Arguing it's not responsible for scam ads, Facebook is urging a judge to dismiss a lawsuit brought by two consumers who say they were fleeced by advertisers on the platform.
In papers filed Friday with U.S. District Court Judge Jeffrey White in Oakland, Facebook says it's protected by Section 230 of the Communications Decency Act, which immunizes companies from liability over content created by third parties.
“This suit seeks to hold Facebook liable as a result of content provided not by Facebook, but by various advertisers,” the company writes. “Section 230 applies to precisely these types of claims.”
Facebook's papers come in response to a class-action complaint brought in August by Nebraska resident Anastasia Groschen and Oregon resident Christopher Calise.
Calise alleges that he lost around $49 after attempting to purchase a car engine assembly kit that was advertised on the site. He says he paid with a debit card, but the merchandise never arrived and he couldn't obtain a refund.
Groscen says she lost around $31 after attempting to purchase an activity board for her toddler, after clicking through a Facebook ad for the product. Instead of the activity board, she received “a cheap wooden” puzzle.
The pair allege in their complaint that Facebook “actively solicits, encourages, and assists scammers.”
Among other claims, the users allege Facebook's ad practices are negligent, and that the company broke its contract with users. The contract-related count centers on Facebook's terms of service, which say the company removes content “that purposefully deceives, willfully misrepresents or otherwise defrauds or exploits others for money or property.”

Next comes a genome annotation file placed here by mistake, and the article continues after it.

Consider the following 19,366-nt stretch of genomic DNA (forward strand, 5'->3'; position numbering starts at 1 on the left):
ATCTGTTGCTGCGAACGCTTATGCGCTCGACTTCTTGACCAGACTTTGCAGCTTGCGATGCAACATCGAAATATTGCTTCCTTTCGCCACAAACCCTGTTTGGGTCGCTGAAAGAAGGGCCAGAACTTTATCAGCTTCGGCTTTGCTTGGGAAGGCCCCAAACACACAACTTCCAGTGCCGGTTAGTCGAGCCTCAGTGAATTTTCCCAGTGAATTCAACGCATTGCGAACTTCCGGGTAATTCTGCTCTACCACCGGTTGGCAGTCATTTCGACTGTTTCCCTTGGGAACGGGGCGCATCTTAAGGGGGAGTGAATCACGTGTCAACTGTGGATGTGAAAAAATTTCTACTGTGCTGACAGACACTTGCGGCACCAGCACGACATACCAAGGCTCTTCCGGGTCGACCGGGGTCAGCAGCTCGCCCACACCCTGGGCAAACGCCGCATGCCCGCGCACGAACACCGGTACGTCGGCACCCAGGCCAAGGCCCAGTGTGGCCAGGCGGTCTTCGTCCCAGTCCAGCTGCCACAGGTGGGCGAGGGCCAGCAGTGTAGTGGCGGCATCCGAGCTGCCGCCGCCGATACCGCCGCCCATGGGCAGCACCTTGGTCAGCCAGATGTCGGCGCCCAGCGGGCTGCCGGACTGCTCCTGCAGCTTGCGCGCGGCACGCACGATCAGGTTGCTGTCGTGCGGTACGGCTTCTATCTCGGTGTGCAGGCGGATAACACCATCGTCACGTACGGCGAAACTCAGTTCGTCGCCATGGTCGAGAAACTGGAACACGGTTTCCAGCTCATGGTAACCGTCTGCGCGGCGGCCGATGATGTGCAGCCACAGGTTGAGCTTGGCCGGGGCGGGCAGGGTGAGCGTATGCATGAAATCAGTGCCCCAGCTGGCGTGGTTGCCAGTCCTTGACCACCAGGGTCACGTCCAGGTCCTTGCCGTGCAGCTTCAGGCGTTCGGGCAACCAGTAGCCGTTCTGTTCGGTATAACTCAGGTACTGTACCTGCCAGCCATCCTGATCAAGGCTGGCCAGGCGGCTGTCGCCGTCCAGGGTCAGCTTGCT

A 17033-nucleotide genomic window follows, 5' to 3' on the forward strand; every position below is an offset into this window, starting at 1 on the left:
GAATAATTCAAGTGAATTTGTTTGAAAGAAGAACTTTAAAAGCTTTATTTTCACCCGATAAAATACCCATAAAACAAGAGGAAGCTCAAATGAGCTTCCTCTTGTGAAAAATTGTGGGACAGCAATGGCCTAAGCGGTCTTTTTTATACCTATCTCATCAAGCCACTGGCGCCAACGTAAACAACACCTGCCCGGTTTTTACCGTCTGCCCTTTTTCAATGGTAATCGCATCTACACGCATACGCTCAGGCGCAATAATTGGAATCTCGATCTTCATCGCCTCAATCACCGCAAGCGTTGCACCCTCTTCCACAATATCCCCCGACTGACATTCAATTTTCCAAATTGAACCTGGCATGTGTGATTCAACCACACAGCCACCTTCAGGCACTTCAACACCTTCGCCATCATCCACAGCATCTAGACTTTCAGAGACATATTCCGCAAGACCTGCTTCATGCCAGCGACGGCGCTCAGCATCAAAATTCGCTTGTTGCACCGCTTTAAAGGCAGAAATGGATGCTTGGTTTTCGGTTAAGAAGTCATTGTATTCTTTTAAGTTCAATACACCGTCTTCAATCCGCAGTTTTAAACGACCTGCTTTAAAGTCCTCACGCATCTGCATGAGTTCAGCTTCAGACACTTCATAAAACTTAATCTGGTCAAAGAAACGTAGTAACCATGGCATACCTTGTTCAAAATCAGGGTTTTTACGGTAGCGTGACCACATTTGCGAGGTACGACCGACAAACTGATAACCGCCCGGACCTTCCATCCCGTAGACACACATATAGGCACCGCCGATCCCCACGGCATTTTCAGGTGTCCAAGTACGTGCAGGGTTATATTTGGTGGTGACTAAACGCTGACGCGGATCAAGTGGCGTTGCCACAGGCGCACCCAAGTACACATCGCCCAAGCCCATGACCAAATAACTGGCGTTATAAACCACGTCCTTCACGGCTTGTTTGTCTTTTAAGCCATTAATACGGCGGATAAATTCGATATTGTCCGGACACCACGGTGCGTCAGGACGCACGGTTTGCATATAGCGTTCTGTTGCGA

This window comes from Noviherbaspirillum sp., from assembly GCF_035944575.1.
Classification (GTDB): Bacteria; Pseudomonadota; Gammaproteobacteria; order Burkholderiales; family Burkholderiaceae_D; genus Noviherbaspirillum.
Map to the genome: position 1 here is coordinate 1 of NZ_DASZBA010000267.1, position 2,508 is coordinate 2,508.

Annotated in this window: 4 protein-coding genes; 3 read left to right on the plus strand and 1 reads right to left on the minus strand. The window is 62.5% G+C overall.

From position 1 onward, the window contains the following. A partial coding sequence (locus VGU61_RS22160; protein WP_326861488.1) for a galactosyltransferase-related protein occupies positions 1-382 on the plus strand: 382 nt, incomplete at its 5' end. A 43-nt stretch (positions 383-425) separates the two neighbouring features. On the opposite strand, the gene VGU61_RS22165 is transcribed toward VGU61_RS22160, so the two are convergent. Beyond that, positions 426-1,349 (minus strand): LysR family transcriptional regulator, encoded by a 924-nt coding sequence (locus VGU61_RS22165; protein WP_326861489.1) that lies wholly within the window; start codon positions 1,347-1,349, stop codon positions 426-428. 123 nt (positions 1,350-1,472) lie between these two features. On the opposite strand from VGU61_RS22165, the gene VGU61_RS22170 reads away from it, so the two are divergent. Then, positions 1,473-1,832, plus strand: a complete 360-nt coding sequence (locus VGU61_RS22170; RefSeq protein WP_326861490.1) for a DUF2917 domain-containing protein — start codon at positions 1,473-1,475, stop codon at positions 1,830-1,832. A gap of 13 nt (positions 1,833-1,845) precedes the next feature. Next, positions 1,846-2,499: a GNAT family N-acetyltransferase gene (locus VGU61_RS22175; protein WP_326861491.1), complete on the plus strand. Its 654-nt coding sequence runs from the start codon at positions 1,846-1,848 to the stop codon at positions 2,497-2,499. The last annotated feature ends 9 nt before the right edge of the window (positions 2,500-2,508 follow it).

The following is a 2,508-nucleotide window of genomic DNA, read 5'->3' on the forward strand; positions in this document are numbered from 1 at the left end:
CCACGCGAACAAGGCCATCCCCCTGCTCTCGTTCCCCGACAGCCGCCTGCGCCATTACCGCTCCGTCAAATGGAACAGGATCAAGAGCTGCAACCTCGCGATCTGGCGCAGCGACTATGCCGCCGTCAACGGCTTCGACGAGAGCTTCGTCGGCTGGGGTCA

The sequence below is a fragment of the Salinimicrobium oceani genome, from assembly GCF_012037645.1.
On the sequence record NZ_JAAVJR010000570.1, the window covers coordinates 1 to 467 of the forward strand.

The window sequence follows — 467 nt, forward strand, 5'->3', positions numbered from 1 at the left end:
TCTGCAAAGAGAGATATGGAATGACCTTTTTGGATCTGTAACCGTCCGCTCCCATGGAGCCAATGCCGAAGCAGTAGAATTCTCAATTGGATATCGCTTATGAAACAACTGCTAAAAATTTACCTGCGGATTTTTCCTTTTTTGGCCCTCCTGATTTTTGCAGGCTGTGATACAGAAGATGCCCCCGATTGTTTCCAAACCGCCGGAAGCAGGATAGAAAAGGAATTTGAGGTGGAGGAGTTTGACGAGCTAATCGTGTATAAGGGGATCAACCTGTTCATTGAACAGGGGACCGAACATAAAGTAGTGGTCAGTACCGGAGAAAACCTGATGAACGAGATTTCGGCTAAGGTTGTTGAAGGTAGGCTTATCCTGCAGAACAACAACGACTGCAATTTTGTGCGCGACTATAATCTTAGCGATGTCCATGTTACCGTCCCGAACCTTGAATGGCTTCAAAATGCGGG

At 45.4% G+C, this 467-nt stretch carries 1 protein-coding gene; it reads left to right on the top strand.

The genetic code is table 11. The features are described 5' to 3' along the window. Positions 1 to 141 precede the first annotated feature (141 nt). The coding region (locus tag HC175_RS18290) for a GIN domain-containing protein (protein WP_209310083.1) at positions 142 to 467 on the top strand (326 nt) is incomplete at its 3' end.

Facebook argues in its new court papers that Section 230 requires a speedy dismissal of the lawsuit, given that the company played no role in creating the ads.
“Rather than suing the merchants who allegedly defrauded them, or the creators of the allegedly fraudulent advertisements, plaintiffs seek to hold Facebook liable,” the company writes. “But plaintiffs do not allege that Facebook created the ads that allegedly led plaintiffs to third-party websites to make their purchases, that plaintiffs purchased any product through Facebook, or that plaintiffs ever paid any money to Facebook.”
Facebook also says the allegations -- even if proven true -- wouldn't prove that the company was negligent, broke its contract, or any of the other claims in the case.
For instance, Facebook says California law only allows companies to be sued for negligence by people who have suffered a physical injury. The company also says the terms of service govern users' relationship with the site, but do not obligate Facebook to take particular actions.